Thursday, June 3, 2010

The ABC's of Style: K Stands for Knowledge

Style isn't just about what you wear and how you look. It's the totality of how you present yourself. Part of this is what you know and, often more importantly, what you don't. Those folks on the televisions (or Sir Francis Bacon, if you're picky) weren't kidding: knowledge is power. If you're one of those people that has never kept up with the news because the thought of leafing through a newspaper appals you (for whatever reason), there's no better time to get your know on. It's called the internet, and it's got everything you need to know, and everything you don't. Don't know where to get started? Here are a few tips, along with some prime selections.

1) Know what's happening in the world.

If you don't want to read the newspaper, make a news site your homepage (or if you're like me, one of your 5 homepages). Don't worry, you don't have to read every article word for word. For the headline articles, click and read a paragraph or two. If it piques your interest, proceed as you please. Scan the front page for anything else that might be intriguing or important. Look at the different sections and read the lead article for each. As an alternative or additive, read the ticker on any of the news networks until it starts repeating itself. Anything that you don't understand, Google.

I'd further recommend knowing, at all times, what is happening in Japan, China, and Britain.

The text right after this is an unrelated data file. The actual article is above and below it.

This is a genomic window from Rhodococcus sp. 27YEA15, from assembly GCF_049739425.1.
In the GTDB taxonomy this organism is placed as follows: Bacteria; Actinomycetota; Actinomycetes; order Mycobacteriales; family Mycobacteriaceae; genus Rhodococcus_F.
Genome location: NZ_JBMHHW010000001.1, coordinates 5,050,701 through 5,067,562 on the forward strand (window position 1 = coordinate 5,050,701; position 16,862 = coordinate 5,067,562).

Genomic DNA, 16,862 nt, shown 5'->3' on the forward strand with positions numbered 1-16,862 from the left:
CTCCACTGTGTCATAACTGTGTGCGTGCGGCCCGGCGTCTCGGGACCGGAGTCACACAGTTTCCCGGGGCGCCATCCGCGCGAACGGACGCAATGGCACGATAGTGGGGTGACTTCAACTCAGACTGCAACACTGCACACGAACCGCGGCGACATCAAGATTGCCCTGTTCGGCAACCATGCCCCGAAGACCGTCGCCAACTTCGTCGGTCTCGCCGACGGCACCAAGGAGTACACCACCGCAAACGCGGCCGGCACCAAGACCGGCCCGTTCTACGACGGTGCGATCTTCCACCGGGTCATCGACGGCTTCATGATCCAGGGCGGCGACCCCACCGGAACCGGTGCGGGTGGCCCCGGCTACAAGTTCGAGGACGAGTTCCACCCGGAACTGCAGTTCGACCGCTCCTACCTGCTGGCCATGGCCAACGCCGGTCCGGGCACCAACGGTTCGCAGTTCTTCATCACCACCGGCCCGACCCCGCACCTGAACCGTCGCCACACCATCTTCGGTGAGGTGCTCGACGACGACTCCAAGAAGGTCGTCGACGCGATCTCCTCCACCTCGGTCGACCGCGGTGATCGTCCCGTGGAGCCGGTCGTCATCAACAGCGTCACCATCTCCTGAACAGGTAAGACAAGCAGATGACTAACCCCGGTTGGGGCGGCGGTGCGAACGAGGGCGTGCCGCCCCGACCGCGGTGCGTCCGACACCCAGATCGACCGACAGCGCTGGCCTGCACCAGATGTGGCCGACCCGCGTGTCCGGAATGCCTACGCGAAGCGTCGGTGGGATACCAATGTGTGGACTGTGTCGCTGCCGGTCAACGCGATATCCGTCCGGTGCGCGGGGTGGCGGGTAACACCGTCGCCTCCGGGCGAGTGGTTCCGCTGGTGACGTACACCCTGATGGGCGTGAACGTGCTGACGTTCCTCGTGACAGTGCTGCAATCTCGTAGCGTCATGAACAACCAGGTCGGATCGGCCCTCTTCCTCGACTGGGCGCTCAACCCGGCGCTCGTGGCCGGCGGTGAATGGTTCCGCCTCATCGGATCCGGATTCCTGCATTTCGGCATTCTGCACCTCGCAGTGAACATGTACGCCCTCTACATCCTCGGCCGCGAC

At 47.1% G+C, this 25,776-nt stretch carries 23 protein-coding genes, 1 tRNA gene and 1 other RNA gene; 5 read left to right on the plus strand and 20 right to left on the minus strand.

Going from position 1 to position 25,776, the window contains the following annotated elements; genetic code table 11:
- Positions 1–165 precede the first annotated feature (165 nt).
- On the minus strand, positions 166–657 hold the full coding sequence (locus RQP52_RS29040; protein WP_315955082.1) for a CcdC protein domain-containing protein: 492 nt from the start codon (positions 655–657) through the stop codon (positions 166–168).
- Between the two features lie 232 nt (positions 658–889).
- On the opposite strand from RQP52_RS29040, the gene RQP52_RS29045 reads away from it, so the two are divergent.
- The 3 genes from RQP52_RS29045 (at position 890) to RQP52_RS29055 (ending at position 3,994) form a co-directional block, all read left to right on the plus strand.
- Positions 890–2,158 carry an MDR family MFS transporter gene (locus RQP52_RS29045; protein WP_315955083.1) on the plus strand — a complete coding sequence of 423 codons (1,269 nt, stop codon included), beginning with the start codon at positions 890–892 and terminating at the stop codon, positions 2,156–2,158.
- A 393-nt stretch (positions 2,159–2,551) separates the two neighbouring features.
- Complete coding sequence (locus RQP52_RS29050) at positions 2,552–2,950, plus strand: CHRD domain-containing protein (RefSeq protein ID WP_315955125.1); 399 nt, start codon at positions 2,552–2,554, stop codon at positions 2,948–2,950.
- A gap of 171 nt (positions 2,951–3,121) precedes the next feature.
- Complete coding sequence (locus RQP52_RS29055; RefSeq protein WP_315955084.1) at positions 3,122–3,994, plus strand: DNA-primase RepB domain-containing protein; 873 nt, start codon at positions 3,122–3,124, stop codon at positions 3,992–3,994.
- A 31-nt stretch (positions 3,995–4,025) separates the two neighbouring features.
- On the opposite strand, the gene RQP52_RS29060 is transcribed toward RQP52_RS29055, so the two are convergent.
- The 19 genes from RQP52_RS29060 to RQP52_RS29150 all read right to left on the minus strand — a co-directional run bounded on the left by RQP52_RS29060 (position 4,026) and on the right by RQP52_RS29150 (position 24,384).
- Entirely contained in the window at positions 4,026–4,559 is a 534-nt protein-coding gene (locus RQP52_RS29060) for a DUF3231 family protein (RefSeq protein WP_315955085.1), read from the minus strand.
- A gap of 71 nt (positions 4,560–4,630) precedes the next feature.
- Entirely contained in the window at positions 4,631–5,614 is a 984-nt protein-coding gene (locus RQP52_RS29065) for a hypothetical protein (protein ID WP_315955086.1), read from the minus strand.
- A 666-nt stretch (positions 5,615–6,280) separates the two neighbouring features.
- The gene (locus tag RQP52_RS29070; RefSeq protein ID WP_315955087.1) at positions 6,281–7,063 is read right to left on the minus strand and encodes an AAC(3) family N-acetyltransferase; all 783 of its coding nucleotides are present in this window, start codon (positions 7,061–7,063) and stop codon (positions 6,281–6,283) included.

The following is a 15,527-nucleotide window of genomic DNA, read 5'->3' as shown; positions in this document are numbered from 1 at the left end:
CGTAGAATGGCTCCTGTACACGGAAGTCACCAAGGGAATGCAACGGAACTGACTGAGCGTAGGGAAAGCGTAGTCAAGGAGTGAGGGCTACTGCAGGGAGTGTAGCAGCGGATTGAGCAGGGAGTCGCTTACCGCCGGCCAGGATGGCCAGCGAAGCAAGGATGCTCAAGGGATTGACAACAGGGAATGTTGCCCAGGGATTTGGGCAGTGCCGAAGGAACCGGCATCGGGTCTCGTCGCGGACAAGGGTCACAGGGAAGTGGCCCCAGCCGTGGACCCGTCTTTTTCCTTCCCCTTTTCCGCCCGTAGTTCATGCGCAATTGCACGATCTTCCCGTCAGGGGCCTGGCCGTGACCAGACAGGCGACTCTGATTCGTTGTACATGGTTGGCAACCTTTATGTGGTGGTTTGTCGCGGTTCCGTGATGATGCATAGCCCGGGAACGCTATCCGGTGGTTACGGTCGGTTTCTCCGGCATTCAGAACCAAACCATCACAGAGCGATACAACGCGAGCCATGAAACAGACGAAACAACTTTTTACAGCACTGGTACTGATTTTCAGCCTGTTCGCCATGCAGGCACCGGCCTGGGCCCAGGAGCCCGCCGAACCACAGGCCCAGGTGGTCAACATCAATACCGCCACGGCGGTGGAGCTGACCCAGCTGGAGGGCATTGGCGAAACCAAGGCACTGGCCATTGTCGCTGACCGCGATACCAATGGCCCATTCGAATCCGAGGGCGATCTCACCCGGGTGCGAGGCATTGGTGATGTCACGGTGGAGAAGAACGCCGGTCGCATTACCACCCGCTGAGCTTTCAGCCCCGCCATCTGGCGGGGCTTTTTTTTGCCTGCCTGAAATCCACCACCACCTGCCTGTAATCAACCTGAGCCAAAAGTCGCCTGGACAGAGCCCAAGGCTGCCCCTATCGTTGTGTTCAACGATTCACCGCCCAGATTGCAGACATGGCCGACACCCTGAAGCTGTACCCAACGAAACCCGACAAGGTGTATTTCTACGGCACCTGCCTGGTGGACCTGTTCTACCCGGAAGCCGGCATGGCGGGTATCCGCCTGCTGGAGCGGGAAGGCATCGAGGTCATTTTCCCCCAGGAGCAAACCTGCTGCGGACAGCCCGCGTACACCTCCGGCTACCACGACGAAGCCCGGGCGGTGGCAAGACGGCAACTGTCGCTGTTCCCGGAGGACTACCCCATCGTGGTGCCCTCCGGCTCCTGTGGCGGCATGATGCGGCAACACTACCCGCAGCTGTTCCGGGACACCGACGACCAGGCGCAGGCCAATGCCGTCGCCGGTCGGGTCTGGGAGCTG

New York Times
BBC World News

2) Learn something new everyday.

Build on your presumably expansive knowledge base with things that may not necessarily interest you, but could be critical in conversation, or just a fun fact. Wikipedia has a random article function that will hook you up with something inane and/or interesting. For instance, today I learned about Eligible Bachelors, the third album from The Monochrome Set (Released in 1982, it was the band's first album without original drummer John Haney).

Just don't let time slip away from you in the Wikipedia Vortex (the unending string of links that takes you from one article to the next; I went from the "Eligible Bachelors" article to the "Prime minister" article in 10 clicks).

Wikipedia Random

3) Know as much as you possibly can about one thing.

This is what many people call a passion. My closest each have distinct passions (sports, film, politics, music, etc). And they know them better than I have ever known anything. Anything. My friend who is into sports can cite statistics I didn't even know existed. My film friend may be finicky with his tastes, but he's overwhelming with his knowledge. Be one of these people. It doesn't mean you have to throw it into every conversation,b ut it will make you an authority that people know they can rely on in a pinch. And that's something you can't put a price on (unless you make a living from it). Don't jsut go choosing something. Make it something you really care about. It can be style, sports, music...whatever. Don't learn it for the sake of learning, learn it because you love it.

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